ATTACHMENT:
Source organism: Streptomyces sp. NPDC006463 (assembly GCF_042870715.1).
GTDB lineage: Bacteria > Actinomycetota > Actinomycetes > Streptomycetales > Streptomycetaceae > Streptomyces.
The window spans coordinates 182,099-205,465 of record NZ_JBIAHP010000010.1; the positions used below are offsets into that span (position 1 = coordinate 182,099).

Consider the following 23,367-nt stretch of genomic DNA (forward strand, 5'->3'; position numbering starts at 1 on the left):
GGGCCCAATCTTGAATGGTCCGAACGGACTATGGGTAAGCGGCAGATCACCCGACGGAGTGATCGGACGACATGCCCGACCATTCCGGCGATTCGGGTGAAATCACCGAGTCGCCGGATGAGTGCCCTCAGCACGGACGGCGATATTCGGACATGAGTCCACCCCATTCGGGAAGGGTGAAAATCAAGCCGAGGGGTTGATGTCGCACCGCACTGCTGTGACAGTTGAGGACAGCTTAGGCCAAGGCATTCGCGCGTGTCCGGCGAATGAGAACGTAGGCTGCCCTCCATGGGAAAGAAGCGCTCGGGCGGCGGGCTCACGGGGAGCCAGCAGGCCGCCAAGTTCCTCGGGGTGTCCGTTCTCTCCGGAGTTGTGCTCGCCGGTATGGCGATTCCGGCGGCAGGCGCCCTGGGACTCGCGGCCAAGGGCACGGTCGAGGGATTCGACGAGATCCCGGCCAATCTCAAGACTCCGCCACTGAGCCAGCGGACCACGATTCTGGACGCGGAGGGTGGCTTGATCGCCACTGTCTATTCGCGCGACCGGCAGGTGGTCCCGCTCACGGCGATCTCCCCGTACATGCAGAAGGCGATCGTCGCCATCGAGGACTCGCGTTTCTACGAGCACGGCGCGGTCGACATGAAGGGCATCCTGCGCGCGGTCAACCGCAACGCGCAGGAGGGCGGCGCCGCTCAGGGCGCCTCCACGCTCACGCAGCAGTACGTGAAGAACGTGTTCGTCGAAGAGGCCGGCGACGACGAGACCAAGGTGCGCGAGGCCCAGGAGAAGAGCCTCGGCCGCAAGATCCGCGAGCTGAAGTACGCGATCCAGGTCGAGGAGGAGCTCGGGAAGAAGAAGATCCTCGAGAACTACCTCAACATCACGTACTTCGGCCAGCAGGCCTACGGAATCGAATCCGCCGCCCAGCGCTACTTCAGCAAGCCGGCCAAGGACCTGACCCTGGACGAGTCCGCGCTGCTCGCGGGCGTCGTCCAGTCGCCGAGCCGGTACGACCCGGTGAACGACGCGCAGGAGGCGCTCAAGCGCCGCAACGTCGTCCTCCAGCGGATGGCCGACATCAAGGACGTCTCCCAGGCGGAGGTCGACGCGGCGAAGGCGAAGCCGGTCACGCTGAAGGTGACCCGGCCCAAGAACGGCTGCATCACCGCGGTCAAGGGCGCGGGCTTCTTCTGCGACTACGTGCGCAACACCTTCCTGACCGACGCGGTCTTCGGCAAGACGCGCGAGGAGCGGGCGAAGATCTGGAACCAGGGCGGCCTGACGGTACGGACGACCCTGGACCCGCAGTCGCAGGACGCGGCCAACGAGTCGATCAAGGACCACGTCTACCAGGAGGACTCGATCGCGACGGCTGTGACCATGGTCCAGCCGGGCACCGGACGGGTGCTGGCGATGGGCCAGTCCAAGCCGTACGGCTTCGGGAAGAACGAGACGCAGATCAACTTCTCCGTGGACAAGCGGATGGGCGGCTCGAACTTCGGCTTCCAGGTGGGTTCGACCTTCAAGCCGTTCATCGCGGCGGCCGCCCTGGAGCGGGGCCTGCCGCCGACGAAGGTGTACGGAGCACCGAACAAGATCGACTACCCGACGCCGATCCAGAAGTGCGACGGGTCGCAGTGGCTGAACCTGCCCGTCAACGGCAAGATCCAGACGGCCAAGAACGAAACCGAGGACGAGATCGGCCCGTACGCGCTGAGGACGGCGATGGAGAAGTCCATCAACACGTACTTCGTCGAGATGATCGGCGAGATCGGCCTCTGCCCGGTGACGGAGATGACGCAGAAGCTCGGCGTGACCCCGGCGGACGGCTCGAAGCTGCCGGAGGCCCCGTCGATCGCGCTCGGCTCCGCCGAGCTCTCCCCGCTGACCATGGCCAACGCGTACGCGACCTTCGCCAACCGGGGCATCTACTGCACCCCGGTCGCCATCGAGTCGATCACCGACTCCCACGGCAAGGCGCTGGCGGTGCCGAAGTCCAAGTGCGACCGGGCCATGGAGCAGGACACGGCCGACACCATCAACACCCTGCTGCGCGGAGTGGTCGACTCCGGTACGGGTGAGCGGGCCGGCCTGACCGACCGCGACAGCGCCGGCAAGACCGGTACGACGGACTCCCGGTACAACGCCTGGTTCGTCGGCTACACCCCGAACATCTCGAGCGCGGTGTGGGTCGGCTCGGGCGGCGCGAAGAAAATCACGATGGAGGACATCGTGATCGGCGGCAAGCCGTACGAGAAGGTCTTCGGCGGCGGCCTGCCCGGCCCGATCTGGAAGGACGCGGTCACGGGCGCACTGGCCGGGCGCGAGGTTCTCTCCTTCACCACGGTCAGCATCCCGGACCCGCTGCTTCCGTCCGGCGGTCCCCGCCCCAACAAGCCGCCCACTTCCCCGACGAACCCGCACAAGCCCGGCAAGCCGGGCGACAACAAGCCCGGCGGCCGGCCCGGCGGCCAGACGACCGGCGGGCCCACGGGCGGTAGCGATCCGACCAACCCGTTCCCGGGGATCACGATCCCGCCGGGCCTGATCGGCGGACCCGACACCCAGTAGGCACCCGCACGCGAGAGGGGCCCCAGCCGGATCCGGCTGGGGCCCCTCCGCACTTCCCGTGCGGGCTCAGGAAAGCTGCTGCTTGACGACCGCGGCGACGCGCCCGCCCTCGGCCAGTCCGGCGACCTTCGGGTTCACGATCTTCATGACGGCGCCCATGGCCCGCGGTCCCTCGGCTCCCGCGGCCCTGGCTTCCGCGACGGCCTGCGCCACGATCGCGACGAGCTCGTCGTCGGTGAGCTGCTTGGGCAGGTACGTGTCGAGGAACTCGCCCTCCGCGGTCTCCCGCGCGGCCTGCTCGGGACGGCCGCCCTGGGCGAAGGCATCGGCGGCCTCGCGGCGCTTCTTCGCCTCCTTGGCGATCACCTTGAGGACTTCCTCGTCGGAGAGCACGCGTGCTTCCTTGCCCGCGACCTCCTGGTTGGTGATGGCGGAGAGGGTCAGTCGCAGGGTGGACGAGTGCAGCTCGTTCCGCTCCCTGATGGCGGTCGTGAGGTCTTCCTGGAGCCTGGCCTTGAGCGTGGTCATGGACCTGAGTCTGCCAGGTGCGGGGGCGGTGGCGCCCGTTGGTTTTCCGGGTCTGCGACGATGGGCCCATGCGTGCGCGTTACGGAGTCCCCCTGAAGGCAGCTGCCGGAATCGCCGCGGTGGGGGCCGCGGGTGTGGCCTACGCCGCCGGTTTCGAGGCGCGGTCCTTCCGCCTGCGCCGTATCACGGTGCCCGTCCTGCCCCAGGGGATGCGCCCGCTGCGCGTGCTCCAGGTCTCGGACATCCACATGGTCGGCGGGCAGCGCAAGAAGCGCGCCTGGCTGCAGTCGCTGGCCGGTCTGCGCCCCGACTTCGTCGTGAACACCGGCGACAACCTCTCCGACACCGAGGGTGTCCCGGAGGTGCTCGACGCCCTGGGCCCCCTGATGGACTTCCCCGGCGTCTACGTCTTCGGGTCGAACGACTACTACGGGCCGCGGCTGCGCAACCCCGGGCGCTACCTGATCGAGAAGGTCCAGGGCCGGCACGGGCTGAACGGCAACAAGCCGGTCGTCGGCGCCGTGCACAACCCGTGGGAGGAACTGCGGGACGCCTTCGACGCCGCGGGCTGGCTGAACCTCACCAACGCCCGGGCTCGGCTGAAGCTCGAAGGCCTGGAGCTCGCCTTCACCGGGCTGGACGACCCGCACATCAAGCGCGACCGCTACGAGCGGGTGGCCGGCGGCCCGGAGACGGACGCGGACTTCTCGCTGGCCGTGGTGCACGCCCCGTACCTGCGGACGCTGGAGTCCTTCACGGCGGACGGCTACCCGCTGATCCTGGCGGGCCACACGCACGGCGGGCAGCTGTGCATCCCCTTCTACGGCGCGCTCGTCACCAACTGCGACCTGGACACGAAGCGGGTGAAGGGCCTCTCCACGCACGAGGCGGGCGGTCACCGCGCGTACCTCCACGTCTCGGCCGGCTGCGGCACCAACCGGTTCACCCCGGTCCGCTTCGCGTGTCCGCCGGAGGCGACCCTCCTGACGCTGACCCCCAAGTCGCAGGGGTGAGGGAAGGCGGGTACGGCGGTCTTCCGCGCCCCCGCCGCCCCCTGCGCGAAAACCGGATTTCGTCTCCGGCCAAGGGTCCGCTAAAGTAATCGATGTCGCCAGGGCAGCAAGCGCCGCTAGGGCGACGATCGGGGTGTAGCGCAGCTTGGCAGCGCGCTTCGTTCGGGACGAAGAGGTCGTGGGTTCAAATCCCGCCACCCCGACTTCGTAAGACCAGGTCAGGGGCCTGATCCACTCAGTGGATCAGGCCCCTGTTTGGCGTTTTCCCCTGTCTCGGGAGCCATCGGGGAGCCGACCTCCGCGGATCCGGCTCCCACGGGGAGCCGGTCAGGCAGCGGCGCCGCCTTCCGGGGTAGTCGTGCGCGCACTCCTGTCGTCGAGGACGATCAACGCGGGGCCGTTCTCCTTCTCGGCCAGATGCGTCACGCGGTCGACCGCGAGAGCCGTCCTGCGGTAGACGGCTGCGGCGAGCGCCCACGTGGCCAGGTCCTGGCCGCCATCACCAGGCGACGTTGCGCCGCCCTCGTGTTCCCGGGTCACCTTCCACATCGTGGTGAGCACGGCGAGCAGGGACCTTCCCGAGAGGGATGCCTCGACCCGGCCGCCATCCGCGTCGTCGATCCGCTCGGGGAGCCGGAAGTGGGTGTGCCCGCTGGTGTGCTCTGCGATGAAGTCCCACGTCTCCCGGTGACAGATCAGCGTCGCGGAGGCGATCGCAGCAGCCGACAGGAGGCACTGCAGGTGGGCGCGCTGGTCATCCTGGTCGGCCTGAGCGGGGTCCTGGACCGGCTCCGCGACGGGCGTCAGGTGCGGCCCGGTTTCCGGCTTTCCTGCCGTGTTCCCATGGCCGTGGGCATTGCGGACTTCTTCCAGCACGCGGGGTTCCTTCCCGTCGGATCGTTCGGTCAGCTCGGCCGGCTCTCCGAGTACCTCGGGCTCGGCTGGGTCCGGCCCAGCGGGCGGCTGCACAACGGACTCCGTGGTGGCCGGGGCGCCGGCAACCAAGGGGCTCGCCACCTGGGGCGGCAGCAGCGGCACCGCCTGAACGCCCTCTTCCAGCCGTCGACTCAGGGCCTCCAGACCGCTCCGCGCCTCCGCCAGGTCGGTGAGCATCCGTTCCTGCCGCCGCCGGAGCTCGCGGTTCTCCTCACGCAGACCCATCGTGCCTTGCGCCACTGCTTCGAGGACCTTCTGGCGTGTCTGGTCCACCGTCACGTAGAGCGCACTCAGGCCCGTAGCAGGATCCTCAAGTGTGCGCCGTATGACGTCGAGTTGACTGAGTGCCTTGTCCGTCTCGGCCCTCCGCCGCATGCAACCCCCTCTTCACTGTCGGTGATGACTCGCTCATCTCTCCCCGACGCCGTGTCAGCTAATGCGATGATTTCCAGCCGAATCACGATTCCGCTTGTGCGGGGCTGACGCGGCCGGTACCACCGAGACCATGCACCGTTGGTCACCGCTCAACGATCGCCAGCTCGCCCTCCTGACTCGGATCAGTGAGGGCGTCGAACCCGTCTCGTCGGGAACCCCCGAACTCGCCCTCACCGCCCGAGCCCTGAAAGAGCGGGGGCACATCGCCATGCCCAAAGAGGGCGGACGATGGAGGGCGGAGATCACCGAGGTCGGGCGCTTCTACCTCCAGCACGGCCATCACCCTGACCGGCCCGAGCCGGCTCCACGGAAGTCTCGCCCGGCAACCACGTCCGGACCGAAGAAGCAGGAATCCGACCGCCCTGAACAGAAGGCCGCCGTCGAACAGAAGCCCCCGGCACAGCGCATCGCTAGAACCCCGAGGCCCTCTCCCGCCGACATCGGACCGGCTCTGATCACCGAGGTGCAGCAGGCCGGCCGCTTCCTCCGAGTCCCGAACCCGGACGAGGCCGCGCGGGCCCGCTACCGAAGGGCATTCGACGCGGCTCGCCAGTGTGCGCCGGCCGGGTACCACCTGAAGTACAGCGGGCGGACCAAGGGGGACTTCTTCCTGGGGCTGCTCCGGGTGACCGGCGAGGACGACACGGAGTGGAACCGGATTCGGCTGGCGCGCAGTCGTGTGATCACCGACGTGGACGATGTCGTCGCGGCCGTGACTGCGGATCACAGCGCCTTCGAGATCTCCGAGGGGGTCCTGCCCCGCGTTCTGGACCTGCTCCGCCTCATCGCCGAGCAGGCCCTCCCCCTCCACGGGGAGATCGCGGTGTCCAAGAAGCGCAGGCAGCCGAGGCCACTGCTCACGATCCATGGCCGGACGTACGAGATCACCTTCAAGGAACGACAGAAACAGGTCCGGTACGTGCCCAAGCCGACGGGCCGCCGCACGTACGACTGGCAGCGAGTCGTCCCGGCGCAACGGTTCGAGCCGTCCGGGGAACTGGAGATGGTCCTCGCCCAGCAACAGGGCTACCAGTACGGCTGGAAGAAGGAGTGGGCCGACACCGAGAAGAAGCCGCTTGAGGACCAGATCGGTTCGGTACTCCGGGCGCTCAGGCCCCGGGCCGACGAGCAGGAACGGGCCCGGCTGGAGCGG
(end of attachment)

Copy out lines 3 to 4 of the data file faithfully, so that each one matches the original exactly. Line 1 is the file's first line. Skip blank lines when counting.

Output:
The window spans coordinates 182,099-205,465 of record NZ_JBIAHP010000010.1; the positions used below are offsets into that span (position 1 = coordinate 182,099).

Consider the following 23,367-nt stretch of genomic DNA (forward strand, 5'->3'; position numbering starts at 1 on the left):